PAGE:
A neat overview
Just like in traditional banking systems, Bitcoin makes use of addresses in order to send or receive funds. All of this is done automatically and transparently by your Bitcoin client. To understand Bitcoin addresses, you need to know how asymmetric encryption works, and more specifically the relation between private and public keys. Recall that in asymmetric (or public key-) encryption, there is a pair of mathematically related keys: a private key and a public key. Messages can be encrypted with any of these, but decrypted only with the opposite key. For example, what has been encrypted with the private key can only be decrypted by the public key. Similarly what has been encrypted by the public key, can only be decrypted by the private key. By keeping the private key “private” and sharing the public key with as many people as possible, anyone who receives a message that can be decrypted with your public key can be sure that you were the author of the message, since only the owner of the private key could create it.
Bitcoin addresses are simply the hashes of public keys. Since Bitcoin makes use of Elliptic Curve Cryptography (a more secure variation of traditional asymmetric crypto), the process of generating an address looks as follows:
2. Through elliptic curve multiplication (don’t worry about the details), K is translated into the public key L.
3. The pub key L is hashed through SHA256.
4. The obtained hash is hashed again through RIPEMD160, resulting in a 160bit hash. This is your Bitcoin address.
It is important to never share private keys. Anyone with access to one of your priv. keys is able to spend the balance of the address associated with it.
Here are a few examples of what Bitcoin addresses look like:
The dirty details
There are a few important details which I deliberately omitted. If you only wanted to get a basic idea of BTC addresses, this should be the case now. If you are interested in all of the details, read on.
Private keys , public keys, and Bitcoin addresses are encoded in a user-friendlier format. This is called Base58 and consists of a total of 58 letters and numbers, except the dubious ones such as (I, l, 0[zero], O) in order to prevent typos. In addition, an identifying prefix allows to easily distinguish between them. For example private keys have the prefixes “5, K, or L” and Bitcoin addresses “1” or “3”. This means that because 15Es24Cq9Gq4VKZ4QbYwYmo5YSuQ39DQxZ begins with a “1” it is a Bitcoin address. Kx1ohbM6hgCBhAG81qedBUjdM4W7FA6aKUsyQbWZUna6T42kJ8i6 starting with a “K” can only mean it is a private key. As you can see, these encoded formats are a lot handier than a 256-digit string such as
Another safety measure against typos is a checksum, which is appended at the end of a private key or address. This is simply the first four bytes (32bits) of a double-SHA256 hash of the private key or address and their prefix. Let us see what all of this means when creating a Bitcoin address. Note that prepending either 0 or 5 before the Base58 encoding leads to either 1 or 3 as an address prefix.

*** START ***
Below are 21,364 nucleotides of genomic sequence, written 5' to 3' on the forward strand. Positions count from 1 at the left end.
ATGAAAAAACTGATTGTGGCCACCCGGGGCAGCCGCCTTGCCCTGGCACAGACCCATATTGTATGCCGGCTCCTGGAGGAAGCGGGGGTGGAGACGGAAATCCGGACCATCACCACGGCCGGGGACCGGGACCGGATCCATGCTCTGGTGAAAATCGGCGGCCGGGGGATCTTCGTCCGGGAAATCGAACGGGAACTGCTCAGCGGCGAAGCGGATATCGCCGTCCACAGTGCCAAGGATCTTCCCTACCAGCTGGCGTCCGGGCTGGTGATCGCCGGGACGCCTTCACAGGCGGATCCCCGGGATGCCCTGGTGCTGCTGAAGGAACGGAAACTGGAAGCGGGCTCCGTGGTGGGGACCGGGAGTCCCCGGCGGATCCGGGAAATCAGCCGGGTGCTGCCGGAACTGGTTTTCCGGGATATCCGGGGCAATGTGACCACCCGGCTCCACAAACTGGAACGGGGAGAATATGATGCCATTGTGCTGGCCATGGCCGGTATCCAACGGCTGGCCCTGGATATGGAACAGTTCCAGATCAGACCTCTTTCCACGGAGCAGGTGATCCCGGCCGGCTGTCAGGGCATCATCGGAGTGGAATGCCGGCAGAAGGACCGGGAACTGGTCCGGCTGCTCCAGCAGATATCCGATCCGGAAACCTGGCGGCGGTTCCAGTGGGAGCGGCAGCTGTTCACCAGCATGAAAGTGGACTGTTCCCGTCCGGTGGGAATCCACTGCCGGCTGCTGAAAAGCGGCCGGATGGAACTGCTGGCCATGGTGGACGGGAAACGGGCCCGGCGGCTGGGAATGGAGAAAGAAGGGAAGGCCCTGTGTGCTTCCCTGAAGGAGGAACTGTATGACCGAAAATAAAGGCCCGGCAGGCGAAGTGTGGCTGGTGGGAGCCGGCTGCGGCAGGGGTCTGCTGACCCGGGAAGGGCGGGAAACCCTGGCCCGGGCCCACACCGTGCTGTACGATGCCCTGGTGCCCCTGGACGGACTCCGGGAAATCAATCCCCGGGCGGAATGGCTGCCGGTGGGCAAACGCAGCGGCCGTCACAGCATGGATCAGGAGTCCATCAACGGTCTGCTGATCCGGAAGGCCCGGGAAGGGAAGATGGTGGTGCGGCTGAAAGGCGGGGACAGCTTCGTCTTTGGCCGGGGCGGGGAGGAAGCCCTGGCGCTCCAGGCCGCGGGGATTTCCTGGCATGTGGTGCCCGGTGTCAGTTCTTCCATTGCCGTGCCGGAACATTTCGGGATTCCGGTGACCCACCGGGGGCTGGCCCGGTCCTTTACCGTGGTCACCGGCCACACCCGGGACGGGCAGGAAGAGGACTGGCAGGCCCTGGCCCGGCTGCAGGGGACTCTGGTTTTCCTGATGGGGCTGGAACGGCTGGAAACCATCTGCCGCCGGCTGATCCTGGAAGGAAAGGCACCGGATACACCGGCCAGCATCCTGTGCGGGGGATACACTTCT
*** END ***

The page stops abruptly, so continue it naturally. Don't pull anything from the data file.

Another detail which was left unmentioned is that public keys in Elliptic Curve Cryptography represent points on a geometrical curve. Therefore they consist of an X value and a Y value for each corresponding axis. Because the curves are horizontally symmetric, there are two ways of indicating the coordinates. You can either define X and Y with their respective coordinates, or you can only define X and tell whether Y is positive or negative (+ or -). Let us visualise this:
The red point on the elliptic curve has the coordinates X = 2.2 and Y = 2.6. One way of indicating its position is to simply write down both coordinates: (2.2, 2.6). Alternatively, because the curve is symmetric you can only give the X-coordinate and indicate whether Y is above or below the horizontal line: (2.2, +).
The second method has the advantage of reducing data. Usually these points are hundreds of digits long. By indicating only one of the points, and whether the other is positive or negative, you save 50% of valuable space.
Because a Bitcoin address is a hashed public key, this introduces a problem. Hashing (2.2, 2.6) would give a completely different address than hashing (2.2, +). Recall that a public key is derived from the private key. Therefore one private key corresponds to two addresses.. and we need to know which one to use. The solution is simple: add “01” at the end of the private key whenever the compressed notation (X, +/-) is to be used. With a Base58 encoding, this always results in either K or L as private key prefix. Otherwise, if (X,Y) notation is to be used, the resulting prefix is always 5.
Now you should know the most important details about Bitcoin addresses.